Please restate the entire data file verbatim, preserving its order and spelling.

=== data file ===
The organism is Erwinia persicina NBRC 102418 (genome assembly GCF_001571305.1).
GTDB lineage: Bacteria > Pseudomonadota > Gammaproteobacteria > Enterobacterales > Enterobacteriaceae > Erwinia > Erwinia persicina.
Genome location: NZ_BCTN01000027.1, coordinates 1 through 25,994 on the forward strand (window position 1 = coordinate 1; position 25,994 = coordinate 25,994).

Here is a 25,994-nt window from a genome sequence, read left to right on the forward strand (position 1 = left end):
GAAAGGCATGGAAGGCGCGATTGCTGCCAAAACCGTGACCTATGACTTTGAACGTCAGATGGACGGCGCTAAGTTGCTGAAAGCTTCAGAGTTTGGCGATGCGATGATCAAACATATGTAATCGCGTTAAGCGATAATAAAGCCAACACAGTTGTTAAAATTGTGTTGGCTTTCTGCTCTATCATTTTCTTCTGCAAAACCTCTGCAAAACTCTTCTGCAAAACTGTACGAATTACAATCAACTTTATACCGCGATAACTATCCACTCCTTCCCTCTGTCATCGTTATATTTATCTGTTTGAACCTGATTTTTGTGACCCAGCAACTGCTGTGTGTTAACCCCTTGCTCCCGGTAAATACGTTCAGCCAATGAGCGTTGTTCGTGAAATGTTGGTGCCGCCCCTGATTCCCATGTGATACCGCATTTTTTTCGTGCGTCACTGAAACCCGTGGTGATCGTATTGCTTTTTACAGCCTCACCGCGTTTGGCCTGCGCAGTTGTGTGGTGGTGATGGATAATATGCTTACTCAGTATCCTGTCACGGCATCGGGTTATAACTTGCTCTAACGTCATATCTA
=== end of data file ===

The organism is Erwinia persicina NBRC 102418 (genome assembly GCF_001571305.1).
GTDB lineage: Bacteria > Pseudomonadota > Gammaproteobacteria > Enterobacterales > Enterobacteriaceae > Erwinia > Erwinia persicina.
Genome location: NZ_BCTN01000027.1, coordinates 1 through 25,994 on the forward strand (window position 1 = coordinate 1; position 25,994 = coordinate 25,994).

Here is a 25,994-nt window from a genome sequence, read left to right on the forward strand (position 1 = left end):
GAAAGGCATGGAAGGCGCGATTGCTGCCAAAACCGTGACCTATGACTTTGAACGTCAGATGGACGGCGCTAAGTTGCTGAAAGCTTCAGAGTTTGGCGATGCGATGATCAAACATATGTAATCGCGTTAAGCGATAATAAAGCCAACACAGTTGTTAAAATTGTGTTGGCTTTCTGCTCTATCATTTTCTTCTGCAAAACCTCTGCAAAACTCTTCTGCAAAACTGTACGAATTACAATCAACTTTATACCGCGATAACTATCCACTCCTTCCCTCTGTCATCGTTATATTTATCTGTTTGAACCTGATTTTTGTGACCCAGCAACTGCTGTGTGTTAACCCCTTGCTCCCGGTAAATACGTTCAGCCAATGAGCGTTGTTCGTGAAATGTTGGTGCCGCCCCTGATTCCCATGTGATACCGCATTTTTTTCGTGCGTCACTGAAACCCGTGGTGATCGTATTGCTTTTTACAGCCTCACCGCGTTTGGCCTGCGCAGTTGTGTGGTGGTGATGGATAATATGCTTACTCAGTATCCTGTCACGGCATCGGGTTATAACTTGCTCTAACGTCATATCTA